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# Rifle scopes?

GunsGuitars
Member Posts:

**44**✭✭
What does the MOA stand for when dealing with scopes?

## Comments

1,195✭✭✭✭✭Cheers[:)][:)],

OleDuk

23,656✭✭✭✭Each degree of an angle consists of 60 minutes, and each of these minutes consists of 60 seconds (if you want to take it to the end).

The tangent of 1 minute of angle = tan of .01666? = .000291

tan = the opposite leg over the adjacent leg and the adjacent leg = 100 yards.

Therefore .00291 x 100 yds x 36"/yard = 1.048".

Therefore, 1 minute of angle at 100 yards = 1.048".[:)]

Brad Steele

5,453✭✭✭You're on the right track but it's sin(sine) not tan. Just in case GunsGuitars wanted to fiddle with this formula to figure out other things such as how much to adjust a sight on a rifle...

EDIT:

You're first number the .000291 is correct. Dropped a zero in the second one which would make a huge difference.

23,656✭✭✭✭Don,

You're on the right track but it's sin(sine) not tan. Just in case GunsGuitars wanted to fiddle with this formula to figure out other things such as how much to adjust a sight on a rifle...

EDIT:

You're first number the .000291 is correct. Dropped a zero in the second one which would make a huge difference.

Sandwarrior:

I did drop a zero, the bane of a calculator educated engineer.[;)]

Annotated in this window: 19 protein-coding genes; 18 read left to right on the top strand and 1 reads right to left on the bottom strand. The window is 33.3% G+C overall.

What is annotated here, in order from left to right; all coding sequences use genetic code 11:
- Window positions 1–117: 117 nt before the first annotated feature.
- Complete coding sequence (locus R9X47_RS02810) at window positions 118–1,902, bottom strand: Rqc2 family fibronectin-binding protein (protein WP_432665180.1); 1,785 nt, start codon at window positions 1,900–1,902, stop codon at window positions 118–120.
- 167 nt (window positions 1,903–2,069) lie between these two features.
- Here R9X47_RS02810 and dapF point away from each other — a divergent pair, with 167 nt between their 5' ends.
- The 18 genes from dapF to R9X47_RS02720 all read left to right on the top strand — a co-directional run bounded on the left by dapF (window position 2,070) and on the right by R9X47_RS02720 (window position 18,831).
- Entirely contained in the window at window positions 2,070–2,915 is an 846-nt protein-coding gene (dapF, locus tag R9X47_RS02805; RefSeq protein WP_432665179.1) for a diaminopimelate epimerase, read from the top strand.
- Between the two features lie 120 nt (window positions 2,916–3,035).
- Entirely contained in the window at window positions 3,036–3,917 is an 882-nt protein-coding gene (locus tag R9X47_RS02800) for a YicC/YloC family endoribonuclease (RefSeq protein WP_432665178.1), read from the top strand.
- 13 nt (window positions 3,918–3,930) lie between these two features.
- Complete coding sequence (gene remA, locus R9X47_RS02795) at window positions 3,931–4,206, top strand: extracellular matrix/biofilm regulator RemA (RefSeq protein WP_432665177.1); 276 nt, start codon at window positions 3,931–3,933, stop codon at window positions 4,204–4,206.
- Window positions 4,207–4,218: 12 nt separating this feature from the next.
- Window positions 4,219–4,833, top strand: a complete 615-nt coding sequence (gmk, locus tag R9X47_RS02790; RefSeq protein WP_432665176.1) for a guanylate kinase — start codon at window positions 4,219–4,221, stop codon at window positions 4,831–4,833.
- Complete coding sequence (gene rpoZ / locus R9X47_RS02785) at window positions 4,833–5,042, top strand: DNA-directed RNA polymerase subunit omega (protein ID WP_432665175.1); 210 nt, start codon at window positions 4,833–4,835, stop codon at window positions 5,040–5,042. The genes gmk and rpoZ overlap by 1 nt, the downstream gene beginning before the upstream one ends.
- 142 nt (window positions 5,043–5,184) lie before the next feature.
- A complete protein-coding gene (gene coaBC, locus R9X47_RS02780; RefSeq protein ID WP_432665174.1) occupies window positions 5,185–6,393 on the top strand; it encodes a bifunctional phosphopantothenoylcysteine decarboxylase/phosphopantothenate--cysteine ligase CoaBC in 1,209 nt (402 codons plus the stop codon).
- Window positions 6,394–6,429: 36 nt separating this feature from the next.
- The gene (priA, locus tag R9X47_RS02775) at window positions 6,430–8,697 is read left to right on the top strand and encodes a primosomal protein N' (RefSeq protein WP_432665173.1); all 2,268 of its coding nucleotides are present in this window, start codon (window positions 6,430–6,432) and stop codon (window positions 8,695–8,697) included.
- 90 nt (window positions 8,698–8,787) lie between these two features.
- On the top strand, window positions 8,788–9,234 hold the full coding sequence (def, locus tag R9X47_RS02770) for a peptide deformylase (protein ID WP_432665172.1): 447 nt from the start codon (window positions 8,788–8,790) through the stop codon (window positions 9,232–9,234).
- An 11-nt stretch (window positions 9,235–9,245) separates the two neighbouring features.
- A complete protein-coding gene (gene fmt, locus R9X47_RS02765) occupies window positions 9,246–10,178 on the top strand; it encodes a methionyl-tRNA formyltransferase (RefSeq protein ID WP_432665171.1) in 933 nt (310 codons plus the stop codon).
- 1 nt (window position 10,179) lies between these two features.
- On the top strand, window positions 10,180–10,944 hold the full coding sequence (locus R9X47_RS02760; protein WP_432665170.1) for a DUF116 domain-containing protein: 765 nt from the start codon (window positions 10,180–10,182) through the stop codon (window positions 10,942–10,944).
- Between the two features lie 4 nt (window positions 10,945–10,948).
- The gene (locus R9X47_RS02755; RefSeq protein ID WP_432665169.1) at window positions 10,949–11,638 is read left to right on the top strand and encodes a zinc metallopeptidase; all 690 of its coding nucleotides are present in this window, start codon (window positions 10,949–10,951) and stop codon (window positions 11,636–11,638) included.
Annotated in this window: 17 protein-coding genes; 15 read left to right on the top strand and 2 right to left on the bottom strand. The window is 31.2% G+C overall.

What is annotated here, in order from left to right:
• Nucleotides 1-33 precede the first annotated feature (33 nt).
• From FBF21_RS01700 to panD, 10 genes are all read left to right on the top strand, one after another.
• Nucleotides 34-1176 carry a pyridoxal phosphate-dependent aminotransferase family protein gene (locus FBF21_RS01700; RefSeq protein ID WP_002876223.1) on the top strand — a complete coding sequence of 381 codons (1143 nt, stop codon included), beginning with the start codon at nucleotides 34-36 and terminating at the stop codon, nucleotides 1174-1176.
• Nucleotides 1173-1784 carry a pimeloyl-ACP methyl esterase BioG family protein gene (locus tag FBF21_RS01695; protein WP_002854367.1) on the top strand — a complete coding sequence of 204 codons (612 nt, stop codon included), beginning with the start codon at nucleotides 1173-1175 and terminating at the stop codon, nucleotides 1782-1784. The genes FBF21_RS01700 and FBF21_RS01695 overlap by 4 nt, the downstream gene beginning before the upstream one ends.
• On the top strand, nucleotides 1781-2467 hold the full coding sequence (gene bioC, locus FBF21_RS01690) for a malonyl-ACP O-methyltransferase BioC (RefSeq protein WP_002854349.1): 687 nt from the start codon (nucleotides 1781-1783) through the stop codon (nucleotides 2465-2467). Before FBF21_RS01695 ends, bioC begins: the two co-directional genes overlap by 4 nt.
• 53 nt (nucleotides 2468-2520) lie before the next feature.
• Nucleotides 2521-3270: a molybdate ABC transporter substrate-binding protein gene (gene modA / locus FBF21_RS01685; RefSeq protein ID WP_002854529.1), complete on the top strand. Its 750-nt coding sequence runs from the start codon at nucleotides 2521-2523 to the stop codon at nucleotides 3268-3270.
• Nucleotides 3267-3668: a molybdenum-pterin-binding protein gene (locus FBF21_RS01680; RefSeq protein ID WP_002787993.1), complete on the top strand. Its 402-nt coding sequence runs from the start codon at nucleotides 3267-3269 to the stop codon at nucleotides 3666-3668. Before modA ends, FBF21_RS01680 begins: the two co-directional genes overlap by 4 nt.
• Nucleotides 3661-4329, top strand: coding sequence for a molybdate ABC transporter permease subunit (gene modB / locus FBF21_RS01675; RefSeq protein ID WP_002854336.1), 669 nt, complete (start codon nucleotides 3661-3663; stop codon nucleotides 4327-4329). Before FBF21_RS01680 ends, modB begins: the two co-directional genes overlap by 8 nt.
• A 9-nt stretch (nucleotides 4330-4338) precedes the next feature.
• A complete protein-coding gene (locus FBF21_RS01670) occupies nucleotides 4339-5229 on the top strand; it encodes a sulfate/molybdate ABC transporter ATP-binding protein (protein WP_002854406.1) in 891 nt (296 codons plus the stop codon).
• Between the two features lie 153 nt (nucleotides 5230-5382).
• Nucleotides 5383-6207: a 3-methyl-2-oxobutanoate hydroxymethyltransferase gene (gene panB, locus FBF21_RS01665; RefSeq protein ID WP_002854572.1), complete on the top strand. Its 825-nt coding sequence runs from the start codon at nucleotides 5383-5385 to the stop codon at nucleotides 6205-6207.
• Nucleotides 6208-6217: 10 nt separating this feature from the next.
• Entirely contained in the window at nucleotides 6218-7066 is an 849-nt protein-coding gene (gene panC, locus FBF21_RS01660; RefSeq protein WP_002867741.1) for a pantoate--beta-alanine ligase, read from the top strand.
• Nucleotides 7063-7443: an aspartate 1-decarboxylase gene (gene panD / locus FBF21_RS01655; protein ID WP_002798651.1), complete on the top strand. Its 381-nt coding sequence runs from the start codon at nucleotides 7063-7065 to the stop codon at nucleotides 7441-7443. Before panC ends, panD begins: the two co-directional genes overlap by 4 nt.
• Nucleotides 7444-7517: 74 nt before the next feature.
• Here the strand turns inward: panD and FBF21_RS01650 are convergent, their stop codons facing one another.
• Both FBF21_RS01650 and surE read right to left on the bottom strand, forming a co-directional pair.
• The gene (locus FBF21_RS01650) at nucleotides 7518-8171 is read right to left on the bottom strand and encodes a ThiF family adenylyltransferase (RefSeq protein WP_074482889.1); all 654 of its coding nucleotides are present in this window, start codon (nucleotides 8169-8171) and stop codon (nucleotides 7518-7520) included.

At minutes of angle, using sine or tangent is virtually the same, but, as the angle increases, the more accurate number will be achieved by using the tangent. Sketch it out, the right angle is formed by the straight line to the target and the distance from center. Therefore, the tangent (opposite over adjacent) of the angle should be used, as the adjacent leg is the 100 yard leg. The hypotenuse (used for the sine) is slightly longer than 100 yards, although as noted at these angles, the difference is insignificant at about 0.001".

Brad Steele

16,056✭✭✭I have used 1.047", but taking into account environmental factors and shooter error over distance, I wouldn't think it would make a difference between the two numbers.[^] In any match or shooting situation, where you were zeroed prior to that day, at that distance, your POI will change with environmental changes. It is always a factor of a few clicks one way or another.

GG,..that is what I call "the quick and dirty" explanation.

5,453✭✭✭I guess when I plug your number of .0166666(tan) in I get 2.9088.

When I use sin I get .000291. I'm not trying to be a smart aleck, but by using the base formula you can figure the exact MOA to any range in which you want to shoot.[:)]

The other thing you can do is figure out exactly how much you may need to shim up the rear of your scope to increase your elevation potential.[;)] note: don't do this with two piece bases unless you know how.

JustC,

Yes, we did figure out that 1.047{8} is one MOA @ 100 yds. But once you get to thinking you can't stop.[:D][:D]